sábado, 8 de julio de 2017

The historical event the current migrant crisis most resembles is the French Revolution

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Essays of the Week

by Jason Baxter
A sense of nostalgia for the past—a piercing sense of loss, a sense of the weakening and effacement of what, we suspect, used to feel so strong and vital—is the dominant sentiment of contemporary conservatives. The experience of nostalgia is a feeling of beauty’s remoteness, but only because it is so far in the future. It is hope. And the great thing about true hope, this nostalgia for the future, is that it has none of the irritability, fear, and discouragement that flavors many of the words of those who describe the demise of Christendom in our day... 

by Steven Kessler
Is there any other event in history comparable to the situation in Western Europe now? The historical event the current migrant crisis most resembles is the French Revolution, upon which Edmund Burke famously commented. Burke believed in change, knowing that a nation unwilling or unable to change would collapse. However, he also believed in prudence, moderation, moral restraint, and gradual implementation with reflective assessment. Had modern Europeans believed in the same things, they would not be in this predicament now...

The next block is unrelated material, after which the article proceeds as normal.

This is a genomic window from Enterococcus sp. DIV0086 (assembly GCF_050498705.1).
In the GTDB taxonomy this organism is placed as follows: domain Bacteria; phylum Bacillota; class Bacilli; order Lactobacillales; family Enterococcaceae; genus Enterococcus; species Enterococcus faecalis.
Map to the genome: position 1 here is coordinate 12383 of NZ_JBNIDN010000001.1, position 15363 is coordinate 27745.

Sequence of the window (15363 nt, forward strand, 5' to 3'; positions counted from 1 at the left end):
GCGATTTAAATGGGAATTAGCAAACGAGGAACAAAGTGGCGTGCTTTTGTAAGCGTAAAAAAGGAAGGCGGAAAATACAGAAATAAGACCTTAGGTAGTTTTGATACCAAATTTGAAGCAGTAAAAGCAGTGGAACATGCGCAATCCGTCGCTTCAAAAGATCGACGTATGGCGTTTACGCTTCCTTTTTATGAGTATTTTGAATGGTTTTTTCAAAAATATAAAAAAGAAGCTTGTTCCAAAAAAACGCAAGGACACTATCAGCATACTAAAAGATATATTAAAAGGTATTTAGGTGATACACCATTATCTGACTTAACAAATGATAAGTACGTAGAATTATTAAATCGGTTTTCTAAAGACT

by Glenn Arbery
It is not a matter simply of rejecting others outright or demonizing them, but of listening carefully and making the better argument compelling—the argument that truth exists and that the moral good is not a matter of personal preference. Our graduates will certainly face “post-humanist ideologies” everywhere they go, but they will be prepared to represent the “perennial philosophy” taught at Wyoming Catholic College…

by Sean Busick
In his classic work, William F. Buckley apparently did not resist the ideas of collectivism as successfully as he thought, making the case for the desirability of a strong central government, a generous interpretation of the powers conferred by the Constitution on Congress, and collective action for the good of society. Buckley would have done better to have focused on basic conservative principles such as tradition, faith, family, limited constitutional government, and distrust of centralization. Instead, he chose to aim for winning a contemporary battle rather than defending the Permanent Things...

by Jeffrey Hart
American students once understood that they were dealing with important things. They were participating in the Western memory, and becoming citizens of the Western present and not mere passengers. But in the early twenty-first century, the liberal arts curriculum at our universities is in a peculiar condition of uncertainty. The questions for the West have now become: What it is that we should remember and teach? What are the elements of Western civilization that might sustain what is left and reconstruct what has been damaged or destroyed?… 

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